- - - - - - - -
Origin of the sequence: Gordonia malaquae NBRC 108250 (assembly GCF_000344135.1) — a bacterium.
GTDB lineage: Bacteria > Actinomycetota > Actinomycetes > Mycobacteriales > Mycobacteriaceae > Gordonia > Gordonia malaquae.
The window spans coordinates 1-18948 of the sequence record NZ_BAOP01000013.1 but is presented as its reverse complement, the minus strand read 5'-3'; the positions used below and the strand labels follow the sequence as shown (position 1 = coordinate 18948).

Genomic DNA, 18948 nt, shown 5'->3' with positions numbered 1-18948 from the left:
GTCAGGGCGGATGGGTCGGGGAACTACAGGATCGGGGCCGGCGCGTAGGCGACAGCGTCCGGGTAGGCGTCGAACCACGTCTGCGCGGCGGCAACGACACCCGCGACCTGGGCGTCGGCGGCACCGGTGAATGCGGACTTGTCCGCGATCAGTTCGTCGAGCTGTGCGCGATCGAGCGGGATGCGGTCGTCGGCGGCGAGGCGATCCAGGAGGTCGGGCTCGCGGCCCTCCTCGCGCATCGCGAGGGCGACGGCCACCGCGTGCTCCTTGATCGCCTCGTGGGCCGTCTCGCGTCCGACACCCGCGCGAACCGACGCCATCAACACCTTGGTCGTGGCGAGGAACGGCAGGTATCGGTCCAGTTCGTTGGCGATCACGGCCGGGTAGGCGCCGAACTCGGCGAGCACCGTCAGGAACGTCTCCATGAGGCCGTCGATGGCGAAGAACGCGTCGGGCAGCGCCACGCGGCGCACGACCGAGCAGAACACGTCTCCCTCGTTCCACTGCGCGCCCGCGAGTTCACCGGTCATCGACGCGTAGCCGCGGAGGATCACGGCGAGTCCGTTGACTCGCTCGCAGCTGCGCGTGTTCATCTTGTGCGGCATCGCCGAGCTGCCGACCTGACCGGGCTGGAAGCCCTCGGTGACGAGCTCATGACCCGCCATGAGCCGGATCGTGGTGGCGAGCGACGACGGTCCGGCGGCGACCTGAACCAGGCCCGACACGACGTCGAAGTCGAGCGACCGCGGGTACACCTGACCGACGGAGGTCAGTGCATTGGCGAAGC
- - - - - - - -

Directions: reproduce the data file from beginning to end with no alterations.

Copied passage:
Origin of the sequence: Gordonia malaquae NBRC 108250 (assembly GCF_000344135.1) — a bacterium.
GTDB lineage: Bacteria > Actinomycetota > Actinomycetes > Mycobacteriales > Mycobacteriaceae > Gordonia > Gordonia malaquae.
The window spans coordinates 1-18948 of the sequence record NZ_BAOP01000013.1 but is presented as its reverse complement, the minus strand read 5'-3'; the positions used below and the strand labels follow the sequence as shown (position 1 = coordinate 18948).

Genomic DNA, 18948 nt, shown 5'->3' with positions numbered 1-18948 from the left:
GTCAGGGCGGATGGGTCGGGGAACTACAGGATCGGGGCCGGCGCGTAGGCGACAGCGTCCGGGTAGGCGTCGAACCACGTCTGCGCGGCGGCAACGACACCCGCGACCTGGGCGTCGGCGGCACCGGTGAATGCGGACTTGTCCGCGATCAGTTCGTCGAGCTGTGCGCGATCGAGCGGGATGCGGTCGTCGGCGGCGAGGCGATCCAGGAGGTCGGGCTCGCGGCCCTCCTCGCGCATCGCGAGGGCGACGGCCACCGCGTGCTCCTTGATCGCCTCGTGGGCCGTCTCGCGTCCGACACCCGCGCGAACCGACGCCATCAACACCTTGGTCGTGGCGAGGAACGGCAGGTATCGGTCCAGTTCGTTGGCGATCACGGCCGGGTAGGCGCCGAACTCGGCGAGCACCGTCAGGAACGTCTCCATGAGGCCGTCGATGGCGAAGAACGCGTCGGGCAGCGCCACGCGGCGCACGACCGAGCAGAACACGTCTCCCTCGTTCCACTGCGCGCCCGCGAGTTCACCGGTCATCGACGCGTAGCCGCGGAGGATCACGGCGAGTCCGTTGACTCGCTCGCAGCTGCGCGTGTTCATCTTGTGCGGCATCGCCGAGCTGCCGACCTGACCGGGCTGGAAGCCCTCGGTGACGAGCTCATGACCCGCCATGAGCCGGATCGTGGTGGCGAGCGACGACGGTCCGGCGGCGACCTGAACCAGGCCCGACACGACGTCGAAGTCGAGCGACCGCGGGTACACCTGACCGACGGAGGTCAGTGCATTGGCGAAGC